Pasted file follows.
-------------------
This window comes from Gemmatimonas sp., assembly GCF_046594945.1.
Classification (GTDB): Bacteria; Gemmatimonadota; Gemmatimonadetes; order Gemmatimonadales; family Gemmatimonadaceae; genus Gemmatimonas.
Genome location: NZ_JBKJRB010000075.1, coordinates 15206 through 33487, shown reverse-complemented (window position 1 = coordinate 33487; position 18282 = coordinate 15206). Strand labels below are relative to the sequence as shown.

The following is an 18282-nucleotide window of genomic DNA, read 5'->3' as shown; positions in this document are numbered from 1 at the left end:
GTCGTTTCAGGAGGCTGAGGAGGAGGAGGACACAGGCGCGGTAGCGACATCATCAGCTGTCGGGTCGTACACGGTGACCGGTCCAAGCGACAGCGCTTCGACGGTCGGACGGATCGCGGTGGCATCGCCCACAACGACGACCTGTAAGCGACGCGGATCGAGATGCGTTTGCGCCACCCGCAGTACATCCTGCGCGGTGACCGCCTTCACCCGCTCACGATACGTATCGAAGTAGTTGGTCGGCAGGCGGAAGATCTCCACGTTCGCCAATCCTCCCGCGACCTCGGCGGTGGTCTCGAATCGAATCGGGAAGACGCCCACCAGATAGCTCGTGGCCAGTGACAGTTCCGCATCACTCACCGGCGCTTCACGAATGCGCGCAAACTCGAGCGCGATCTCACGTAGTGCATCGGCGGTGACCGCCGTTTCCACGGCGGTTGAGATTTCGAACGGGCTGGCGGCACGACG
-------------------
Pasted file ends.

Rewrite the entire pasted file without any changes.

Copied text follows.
This window comes from Gemmatimonas sp., assembly GCF_046594945.1.
Classification (GTDB): Bacteria; Gemmatimonadota; Gemmatimonadetes; order Gemmatimonadales; family Gemmatimonadaceae; genus Gemmatimonas.
Genome location: NZ_JBKJRB010000075.1, coordinates 15206 through 33487, shown reverse-complemented (window position 1 = coordinate 33487; position 18282 = coordinate 15206). Strand labels below are relative to the sequence as shown.

The following is an 18282-nucleotide window of genomic DNA, read 5'->3' as shown; positions in this document are numbered from 1 at the left end:
GTCGTTTCAGGAGGCTGAGGAGGAGGAGGACACAGGCGCGGTAGCGACATCATCAGCTGTCGGGTCGTACACGGTGACCGGTCCAAGCGACAGCGCTTCGACGGTCGGACGGATCGCGGTGGCATCGCCCACAACGACGACCTGTAAGCGACGCGGATCGAGATGCGTTTGCGCCACCCGCAGTACATCCTGCGCGGTGACCGCCTTCACCCGCTCACGATACGTATCGAAGTAGTTGGTCGGCAGGCGGAAGATCTCCACGTTCGCCAATCCTCCCGCGACCTCGGCGGTGGTCTCGAATCGAATCGGGAAGACGCCCACCAGATAGCTCGTGGCCAGTGACAGTTCCGCATCACTCACCGGCGCTTCACGAATGCGCGCAAACTCGAGCGCGATCTCACGTAGTGCATCGGCGGTGACCGCCGTTTCCACGGCGGTTGAGATTTCGAACGGGCTGGCGGCACGACG